On my cousin’s advice, I requested a family meeting with doctors at the U of A to get more information, and he gave me suggestions about specific questions to ask about follow-up care and a discharge plan if Pat was being sent home, to ensure the continuity of his care.

While we waited a few days for paperwork to be processed, Pat showed small signs of improvement.  He was making statements about wanting to get up and wanting to walk, he called the kids by name and remembered some lines from familiar songs when we sang them.  I waited to hear him say my name.

The occupational therapist explained to me that they wouldn’t have had Pat assessed for admission to the Glenrose because he wasn’t yet responsive enough to be able to participate in the rehab program, and if an assessment is done and a patient turned down, it is then harder to get them reassessed.  But if he went to Mayerthorpe hospital and recovered more, an assessment could be arranged later on from there.

The family meeting didn’t happen before we left, but I did get a chance to speak to individual doctors.  The neurosurgery senior resident was patient and kind in explaining things to me.  He confirmed that beyond being out of the coma, the extent of damage wasn’t known and there was a long way to go in recovery, but he felt Pat was stable enough to be discharged to Mayerthorpe. Detailed notes and continuing care plans would be sent, and he assured me they wouldn’t be making the transfer if he didn’t feel that whatever care Pat currently required could be done in Mayerthorpe.  Of course he had to mention that if Pat didn’t improve, there were long term care facilities.  That was the path I couldn’t travel down in my mind; it was the end result I couldn’t bear, and the one that my cousin and I had put aside so I could focus on other possible outcomes.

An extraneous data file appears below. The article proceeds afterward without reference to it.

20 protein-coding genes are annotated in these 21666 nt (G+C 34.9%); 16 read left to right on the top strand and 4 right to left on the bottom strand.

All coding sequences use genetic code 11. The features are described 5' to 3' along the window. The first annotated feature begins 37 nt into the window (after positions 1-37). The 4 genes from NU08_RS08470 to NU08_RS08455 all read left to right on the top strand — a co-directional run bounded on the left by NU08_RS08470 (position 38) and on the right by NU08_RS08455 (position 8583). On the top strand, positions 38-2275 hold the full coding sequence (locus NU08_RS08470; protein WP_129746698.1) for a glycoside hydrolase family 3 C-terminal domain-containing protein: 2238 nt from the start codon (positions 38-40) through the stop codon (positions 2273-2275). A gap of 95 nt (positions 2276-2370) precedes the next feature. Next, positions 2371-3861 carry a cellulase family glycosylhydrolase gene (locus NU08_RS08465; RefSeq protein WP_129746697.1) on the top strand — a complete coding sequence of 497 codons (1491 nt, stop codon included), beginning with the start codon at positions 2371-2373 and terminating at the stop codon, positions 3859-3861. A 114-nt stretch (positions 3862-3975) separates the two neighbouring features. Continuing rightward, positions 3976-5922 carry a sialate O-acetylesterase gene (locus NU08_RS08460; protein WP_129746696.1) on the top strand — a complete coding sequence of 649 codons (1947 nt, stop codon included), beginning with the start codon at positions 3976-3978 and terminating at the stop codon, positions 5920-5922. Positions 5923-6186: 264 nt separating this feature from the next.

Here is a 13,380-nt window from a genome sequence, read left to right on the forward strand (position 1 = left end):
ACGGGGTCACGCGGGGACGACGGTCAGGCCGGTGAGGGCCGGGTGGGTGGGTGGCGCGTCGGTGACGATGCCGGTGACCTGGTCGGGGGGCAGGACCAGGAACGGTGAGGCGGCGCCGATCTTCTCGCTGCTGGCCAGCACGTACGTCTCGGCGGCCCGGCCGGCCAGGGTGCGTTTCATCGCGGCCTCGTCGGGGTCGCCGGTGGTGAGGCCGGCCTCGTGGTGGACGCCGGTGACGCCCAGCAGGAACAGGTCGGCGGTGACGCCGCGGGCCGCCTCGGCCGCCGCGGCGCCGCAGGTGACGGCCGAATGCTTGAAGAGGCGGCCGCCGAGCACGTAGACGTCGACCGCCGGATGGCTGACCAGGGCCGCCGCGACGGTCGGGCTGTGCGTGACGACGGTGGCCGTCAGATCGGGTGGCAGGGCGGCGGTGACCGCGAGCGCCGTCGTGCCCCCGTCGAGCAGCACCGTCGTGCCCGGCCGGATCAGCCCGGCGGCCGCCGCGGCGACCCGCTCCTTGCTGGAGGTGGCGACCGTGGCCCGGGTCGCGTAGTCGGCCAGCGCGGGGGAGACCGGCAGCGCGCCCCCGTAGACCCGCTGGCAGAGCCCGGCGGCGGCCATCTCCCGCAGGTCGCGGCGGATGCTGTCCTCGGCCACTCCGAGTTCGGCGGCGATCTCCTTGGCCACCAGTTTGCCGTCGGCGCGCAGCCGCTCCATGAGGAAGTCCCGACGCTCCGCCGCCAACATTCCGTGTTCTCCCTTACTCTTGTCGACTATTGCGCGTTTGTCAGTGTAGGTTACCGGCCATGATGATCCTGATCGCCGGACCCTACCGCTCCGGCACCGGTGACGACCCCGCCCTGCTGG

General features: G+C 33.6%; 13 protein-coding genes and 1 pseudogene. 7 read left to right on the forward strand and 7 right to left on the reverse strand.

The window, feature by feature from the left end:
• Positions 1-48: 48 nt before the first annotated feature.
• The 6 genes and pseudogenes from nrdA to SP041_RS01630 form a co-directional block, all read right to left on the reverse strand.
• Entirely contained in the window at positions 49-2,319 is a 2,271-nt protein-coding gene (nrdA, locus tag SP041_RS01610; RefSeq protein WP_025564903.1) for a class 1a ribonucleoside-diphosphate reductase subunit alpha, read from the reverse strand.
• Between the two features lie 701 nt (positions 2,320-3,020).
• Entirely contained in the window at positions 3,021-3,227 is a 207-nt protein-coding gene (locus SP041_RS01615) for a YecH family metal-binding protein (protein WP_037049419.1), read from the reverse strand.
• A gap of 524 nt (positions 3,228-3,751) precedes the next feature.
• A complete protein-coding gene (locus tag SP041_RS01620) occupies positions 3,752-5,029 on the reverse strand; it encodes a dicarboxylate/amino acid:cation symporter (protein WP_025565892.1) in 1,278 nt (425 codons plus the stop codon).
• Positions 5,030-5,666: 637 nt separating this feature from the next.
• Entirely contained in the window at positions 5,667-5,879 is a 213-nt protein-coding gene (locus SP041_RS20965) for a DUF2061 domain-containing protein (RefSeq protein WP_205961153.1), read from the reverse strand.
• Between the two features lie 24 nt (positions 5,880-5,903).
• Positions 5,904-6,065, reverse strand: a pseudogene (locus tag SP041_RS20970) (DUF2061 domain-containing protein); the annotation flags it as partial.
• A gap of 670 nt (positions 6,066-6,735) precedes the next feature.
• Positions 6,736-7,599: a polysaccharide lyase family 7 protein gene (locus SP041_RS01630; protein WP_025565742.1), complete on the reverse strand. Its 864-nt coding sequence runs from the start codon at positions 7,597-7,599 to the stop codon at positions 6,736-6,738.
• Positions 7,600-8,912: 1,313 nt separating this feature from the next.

But the next day, when another doctor came in to see us – one who had worked with the neurosurgeon but had not personally met us – she was business-like about the whole thing and presented it as if it was just a matter of course that Pat wasn’t a candidate for rehab, that “maybe” later on he would get to a place like Ponoka where they work with people long term and, if not, there were long term facilities for him.  Same information, different presentation, and she left me feeling like they were just giving up on him.  It was as if she was talking about the other things just to get to the long term care part.  It kept coming up no matter how hard I tried to force it away from me. I was choking while she talked and as soon as she left I just cried.